Germany must work harder to produce marketable electric vehicles, Chancellor Angela Merkel said Monday, at the launch of a major new public-private partnership to promote the electric cars.
Merkel, who has set a goal of 1 million electric cars on German roads by 2020, is leading an attempt to accelerate German research and development into the industry.
"The competition with other countries around the world must now be taken up, stronger than ever," she said at an industry summit in Berlin.
The National Electric Mobility Platform creates seven working groups for technological cooperation between industry and government, which is due to present an interim report by the end of 2010.
"The automobile industry will be investing a likely 20 billion euros (26 billion dollars) per year in research and development over the next several years, a significant portion of which will be into electric mobility, fuel efficient vehicles and other energy-saving measures," a summit communique said.
"We will be dealing intensively with all of the technological, energy and industrial questions in order to make the electric mobility sector and the German auto sector ready for the future," Economy Minister Rainer Bruederle said.
The earliest introduction of electric vehicles for mass production by German manufacturers – including BMW, Volkswagen and Daimler – is expected to be around 2013, whereas Japan’s Nissan and other car manufacturers are bringing electric models on to the market by late 2010.
"We still have no fully developed and price-competitive mass production vehicle available," Transport Minister Peter Ramsauer told the Berliner Zeitung newspaper.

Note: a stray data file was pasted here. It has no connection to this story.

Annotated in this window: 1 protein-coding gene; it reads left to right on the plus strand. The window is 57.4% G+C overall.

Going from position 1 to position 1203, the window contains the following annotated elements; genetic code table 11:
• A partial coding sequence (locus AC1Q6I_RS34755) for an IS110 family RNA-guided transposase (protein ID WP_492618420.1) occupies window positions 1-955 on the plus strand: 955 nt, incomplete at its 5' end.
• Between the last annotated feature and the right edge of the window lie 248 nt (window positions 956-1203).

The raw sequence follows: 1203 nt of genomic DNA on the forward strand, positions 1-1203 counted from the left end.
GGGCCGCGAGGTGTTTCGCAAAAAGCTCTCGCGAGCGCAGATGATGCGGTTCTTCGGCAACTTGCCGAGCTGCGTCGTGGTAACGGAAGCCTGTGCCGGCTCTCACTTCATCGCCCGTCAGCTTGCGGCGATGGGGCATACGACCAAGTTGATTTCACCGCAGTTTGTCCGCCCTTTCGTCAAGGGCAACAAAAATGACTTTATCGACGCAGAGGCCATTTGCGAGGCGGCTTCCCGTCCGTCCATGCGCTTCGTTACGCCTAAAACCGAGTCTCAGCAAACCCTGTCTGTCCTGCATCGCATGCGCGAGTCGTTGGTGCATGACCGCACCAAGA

Meanwhile the chiefs of Daimler and BMW on Monday rejected charges that the German car industry has been slow to adapt to the development of electric cars.
Arguing for more state funding for the development of the electric vehicle sector, BMW head Norbert Reithofer said on ZDF television that "it could under no circumstances be said that the car companies have let the development of alternative engines slide."
The government has, however, so far ruled out direct subventions for buyers of electric cars. Discussion of government incentives will centre around measures such as free parking in inner cities for electric vehicles and the possibility of such cars using bus lanes. Other questions will focus on how to bring electric vehicles within reach of ordinary consumers.
The German government has already given development funding to some 190 electric mobility projects, mostly in the private sector, totalling more than 100 million euros.